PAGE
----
Otherwise, you can check to see whether any “permenance juridiques” (legal clinics) will be held near you.

These tend to be free days where you can seek out legal support (though it is worth verifying it is indeed gratuite before going). For finding legal aid in France, you can use this government website, which is also available in English.

Member comments

Log in here to leave a comment.
Become a Member to leave a comment.
For members

PROPERTY

MAP: Where in France can you buy property for less than €100k?

While French cities such as Paris are notoriously expensive, there are many areas outside the cities where it is still possible to buy spacious homes for less than €100,000 - particularly if you don't mind a bit of renovation.

MAP: Where in France can you buy property for less than €100k?

We decided to look at where in France you could afford a property on a budget of €100,000, and it turns out there are some bargains to be had.

There are a lot of caveats while searching for property, and many local variables in place, but our search does show some of the areas to concentrate on if you have a limited budget.

We used the Notaires de France immobilier website in August 2022, and we specified that the property should have at least five rooms (including kitchen and bathroom) and a floor space of at least 100 square metres.

We also discounted any property that was for sale under the viager system – a complicated purchase method which allows the resident to release equity on their property gradually, as the buyer puts down a lump sum in advance and then pays what is effectively a rent for the rest of the seller’s lifetime, while allowing them to remain in the property.

READ ALSO Viager: The French property system that can lead to a bargain

For a five-room, 100 square metre property at under €100,000, you won’t find anywhere in the Île-de-France region, where the proximity of Paris pushes up property prices. The city itself is famously expensive, but much of the greater Paris region is within commuting distance, which means pricier property. 

Equally the island of Corsica – where prices are pushed up by its popularity as a tourist destination – showed no properties for sale while the region of Provence-Alpes-Côte d’Azur – which includes the French Riviera – showed only 1 property under €100,000.

The very presence of Bordeaux, meanwhile, takes the entire département of Gironde out of this equation – but that doesn’t mean that the southwest is completely out of the running. A total of 25 properties came up in the Nouvelle Aquitaine region. One property was on the market for a mere €20,000 – but it was, as the Notaires’ brochure noted, in need of “complete renovation”.

Neighbouring Occitanie, meanwhile, showed 12 further properties in the bracket.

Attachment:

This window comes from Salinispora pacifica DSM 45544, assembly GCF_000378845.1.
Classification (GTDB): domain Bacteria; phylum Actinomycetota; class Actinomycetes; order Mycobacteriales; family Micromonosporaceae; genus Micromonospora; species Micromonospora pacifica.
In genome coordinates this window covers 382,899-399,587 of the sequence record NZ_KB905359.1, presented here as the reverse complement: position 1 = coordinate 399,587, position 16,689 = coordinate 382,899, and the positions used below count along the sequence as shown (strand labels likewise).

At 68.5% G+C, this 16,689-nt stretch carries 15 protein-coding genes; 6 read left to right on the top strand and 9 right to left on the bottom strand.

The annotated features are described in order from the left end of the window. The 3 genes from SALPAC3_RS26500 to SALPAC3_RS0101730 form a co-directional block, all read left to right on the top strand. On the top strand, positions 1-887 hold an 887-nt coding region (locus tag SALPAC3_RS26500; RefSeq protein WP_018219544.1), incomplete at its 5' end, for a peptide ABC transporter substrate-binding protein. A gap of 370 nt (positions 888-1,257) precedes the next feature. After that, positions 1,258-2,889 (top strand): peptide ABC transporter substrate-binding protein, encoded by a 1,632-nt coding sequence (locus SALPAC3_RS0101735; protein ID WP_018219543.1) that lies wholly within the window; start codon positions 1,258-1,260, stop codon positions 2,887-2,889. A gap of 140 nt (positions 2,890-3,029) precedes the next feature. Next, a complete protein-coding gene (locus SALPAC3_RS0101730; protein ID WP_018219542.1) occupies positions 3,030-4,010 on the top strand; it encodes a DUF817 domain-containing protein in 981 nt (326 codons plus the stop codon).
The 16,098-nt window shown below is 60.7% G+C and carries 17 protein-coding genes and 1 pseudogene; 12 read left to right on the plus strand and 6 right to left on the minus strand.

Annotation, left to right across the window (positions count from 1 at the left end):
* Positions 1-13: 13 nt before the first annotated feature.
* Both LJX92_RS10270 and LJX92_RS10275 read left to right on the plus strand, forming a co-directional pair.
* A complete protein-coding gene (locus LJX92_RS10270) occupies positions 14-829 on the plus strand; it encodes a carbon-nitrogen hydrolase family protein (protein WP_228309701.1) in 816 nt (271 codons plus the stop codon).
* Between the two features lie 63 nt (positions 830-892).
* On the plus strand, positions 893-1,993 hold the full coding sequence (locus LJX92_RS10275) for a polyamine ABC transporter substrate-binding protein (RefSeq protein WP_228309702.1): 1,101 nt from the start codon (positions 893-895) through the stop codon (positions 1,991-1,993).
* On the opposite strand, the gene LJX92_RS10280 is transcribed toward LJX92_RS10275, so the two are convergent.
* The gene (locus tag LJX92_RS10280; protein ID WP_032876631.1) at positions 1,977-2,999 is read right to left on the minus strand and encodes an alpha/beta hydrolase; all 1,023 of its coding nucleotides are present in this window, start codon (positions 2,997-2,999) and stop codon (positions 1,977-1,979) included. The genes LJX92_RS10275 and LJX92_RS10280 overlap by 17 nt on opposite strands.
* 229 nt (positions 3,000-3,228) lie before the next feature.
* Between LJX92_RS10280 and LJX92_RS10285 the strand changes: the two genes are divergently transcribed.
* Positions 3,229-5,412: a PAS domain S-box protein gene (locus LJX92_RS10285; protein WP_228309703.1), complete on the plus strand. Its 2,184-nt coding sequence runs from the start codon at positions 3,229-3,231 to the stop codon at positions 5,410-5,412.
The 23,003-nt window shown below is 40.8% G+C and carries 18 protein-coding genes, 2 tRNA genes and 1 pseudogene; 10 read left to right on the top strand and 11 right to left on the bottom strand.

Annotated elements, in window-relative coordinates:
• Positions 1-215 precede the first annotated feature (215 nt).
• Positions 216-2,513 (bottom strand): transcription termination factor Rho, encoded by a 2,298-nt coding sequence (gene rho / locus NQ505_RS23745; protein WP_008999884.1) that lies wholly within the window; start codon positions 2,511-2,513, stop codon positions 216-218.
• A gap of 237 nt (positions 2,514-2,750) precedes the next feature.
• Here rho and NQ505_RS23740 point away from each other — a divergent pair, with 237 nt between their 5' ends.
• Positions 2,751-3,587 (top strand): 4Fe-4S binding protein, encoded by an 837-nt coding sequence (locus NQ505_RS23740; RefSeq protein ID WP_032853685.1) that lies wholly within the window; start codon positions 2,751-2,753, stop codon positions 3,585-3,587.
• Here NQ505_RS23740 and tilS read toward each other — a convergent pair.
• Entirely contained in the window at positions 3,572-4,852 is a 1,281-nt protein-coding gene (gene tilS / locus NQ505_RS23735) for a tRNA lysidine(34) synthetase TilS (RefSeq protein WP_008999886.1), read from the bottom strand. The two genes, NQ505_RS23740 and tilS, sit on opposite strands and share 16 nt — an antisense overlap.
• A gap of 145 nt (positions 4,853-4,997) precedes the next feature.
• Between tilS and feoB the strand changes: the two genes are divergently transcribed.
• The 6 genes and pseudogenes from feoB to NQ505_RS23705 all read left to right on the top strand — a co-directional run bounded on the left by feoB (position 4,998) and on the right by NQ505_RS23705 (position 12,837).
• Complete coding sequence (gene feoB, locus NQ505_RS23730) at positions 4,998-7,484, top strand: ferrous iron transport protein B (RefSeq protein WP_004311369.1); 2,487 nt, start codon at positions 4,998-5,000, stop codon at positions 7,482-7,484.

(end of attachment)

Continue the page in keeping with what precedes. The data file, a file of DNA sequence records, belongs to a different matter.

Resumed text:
By far the most properties on the day of our search – 67 – were to be found in the Grand Est region of eastern France. The eastern part of France overall comes out best for property bargains, with the north-east region of Hauts-de-France showing 38 properties and and Bourgogne-Franche-Comté displaying 25.

Further south, however, the presence of the Alps – another popular tourist destination – pushed up prices in the Auvergne-Rhône-Alpes region which showed just three results.

The below map shows our search results, with darker colours indicating more cheap properties.

Property buying tips 

In order to make a comparison, we focused our search on properties advertised online, but if you have a specific area in mind it's well worth making friends with a few local real estate agents and perhaps also the mayor, since it's common for properties not to be advertised online.

Most of the truly 'bargain' properties are described as being "in need of renovation" - which is real estate speak for a complete wreck.

If you don't mind doing a bit of work you can often pick up property for low prices, but you need to do a clear-eyed assessment of exactly how much work you are willing and able to do, and what the cost is likely to be - there's no point getting a "cheap" house and then spending three times the purchase price on renovations.

READ ALSO 'Double your budget and make friends with the mayor' - tips for French property renovation

That said, there were plenty of properties at or near the €100,000 mark that were perfectly liveable or needed only relatively minor renovations.

You also need to pay attention to the location, as the sub-€100,000 properties are often in remote areas or very small villages with limited access to amenities. While this lifestyle suits many people, bear in mind that owning a car is a requirement and you may end up paying extra for certain services.

Finally remember that government help, in the form of loans and grants, is available for environmentally friendly improvements, such as insulation or glazing.

SHOW COMMENTS